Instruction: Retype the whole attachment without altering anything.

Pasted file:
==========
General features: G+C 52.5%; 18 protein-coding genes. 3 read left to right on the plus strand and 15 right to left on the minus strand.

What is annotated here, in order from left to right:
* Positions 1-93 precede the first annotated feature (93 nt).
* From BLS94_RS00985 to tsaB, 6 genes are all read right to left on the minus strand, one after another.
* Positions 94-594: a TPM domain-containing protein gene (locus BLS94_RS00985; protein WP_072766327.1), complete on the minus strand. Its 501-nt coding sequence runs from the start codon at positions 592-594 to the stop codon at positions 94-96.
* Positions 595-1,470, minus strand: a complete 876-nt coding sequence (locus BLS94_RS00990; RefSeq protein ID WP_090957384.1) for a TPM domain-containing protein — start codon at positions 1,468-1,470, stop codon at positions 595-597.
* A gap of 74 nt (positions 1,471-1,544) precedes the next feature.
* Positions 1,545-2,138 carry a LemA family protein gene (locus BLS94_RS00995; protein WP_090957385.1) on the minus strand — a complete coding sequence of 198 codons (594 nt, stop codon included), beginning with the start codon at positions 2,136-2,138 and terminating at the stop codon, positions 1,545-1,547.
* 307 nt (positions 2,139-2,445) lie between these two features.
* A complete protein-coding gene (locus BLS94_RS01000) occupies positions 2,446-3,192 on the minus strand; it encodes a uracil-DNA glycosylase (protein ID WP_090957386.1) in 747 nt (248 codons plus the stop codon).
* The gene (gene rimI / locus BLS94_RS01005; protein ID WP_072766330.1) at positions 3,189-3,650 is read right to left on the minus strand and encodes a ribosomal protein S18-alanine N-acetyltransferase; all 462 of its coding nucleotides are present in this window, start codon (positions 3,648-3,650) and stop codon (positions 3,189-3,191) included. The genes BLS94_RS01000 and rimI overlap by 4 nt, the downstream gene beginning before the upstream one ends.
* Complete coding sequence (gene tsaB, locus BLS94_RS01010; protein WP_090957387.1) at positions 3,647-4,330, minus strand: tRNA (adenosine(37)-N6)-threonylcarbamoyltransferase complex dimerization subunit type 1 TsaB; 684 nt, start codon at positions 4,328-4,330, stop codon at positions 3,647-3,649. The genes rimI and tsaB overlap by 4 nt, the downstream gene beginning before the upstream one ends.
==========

General features: G+C 52.5%; 18 protein-coding genes. 3 read left to right on the plus strand and 15 right to left on the minus strand.

What is annotated here, in order from left to right:
* Positions 1-93 precede the first annotated feature (93 nt).
* From BLS94_RS00985 to tsaB, 6 genes are all read right to left on the minus strand, one after another.
* Positions 94-594: a TPM domain-containing protein gene (locus BLS94_RS00985; protein WP_072766327.1), complete on the minus strand. Its 501-nt coding sequence runs from the start codon at positions 592-594 to the stop codon at positions 94-96.
* Positions 595-1,470, minus strand: a complete 876-nt coding sequence (locus BLS94_RS00990; RefSeq protein ID WP_090957384.1) for a TPM domain-containing protein — start codon at positions 1,468-1,470, stop codon at positions 595-597.
* A gap of 74 nt (positions 1,471-1,544) precedes the next feature.
* Positions 1,545-2,138 carry a LemA family protein gene (locus BLS94_RS00995; protein WP_090957385.1) on the minus strand — a complete coding sequence of 198 codons (594 nt, stop codon included), beginning with the start codon at positions 2,136-2,138 and terminating at the stop codon, positions 1,545-1,547.
* 307 nt (positions 2,139-2,445) lie between these two features.
* A complete protein-coding gene (locus BLS94_RS01000) occupies positions 2,446-3,192 on the minus strand; it encodes a uracil-DNA glycosylase (protein ID WP_090957386.1) in 747 nt (248 codons plus the stop codon).
* The gene (gene rimI / locus BLS94_RS01005; protein ID WP_072766330.1) at positions 3,189-3,650 is read right to left on the minus strand and encodes a ribosomal protein S18-alanine N-acetyltransferase; all 462 of its coding nucleotides are present in this window, start codon (positions 3,648-3,650) and stop codon (positions 3,189-3,191) included. The genes BLS94_RS01000 and rimI overlap by 4 nt, the downstream gene beginning before the upstream one ends.
* Complete coding sequence (gene tsaB, locus BLS94_RS01010; protein WP_090957387.1) at positions 3,647-4,330, minus strand: tRNA (adenosine(37)-N6)-threonylcarbamoyltransferase complex dimerization subunit type 1 TsaB; 684 nt, start codon at positions 4,328-4,330, stop codon at positions 3,647-3,649. The genes rimI and tsaB overlap by 4 nt, the downstream gene beginning before the upstream one ends.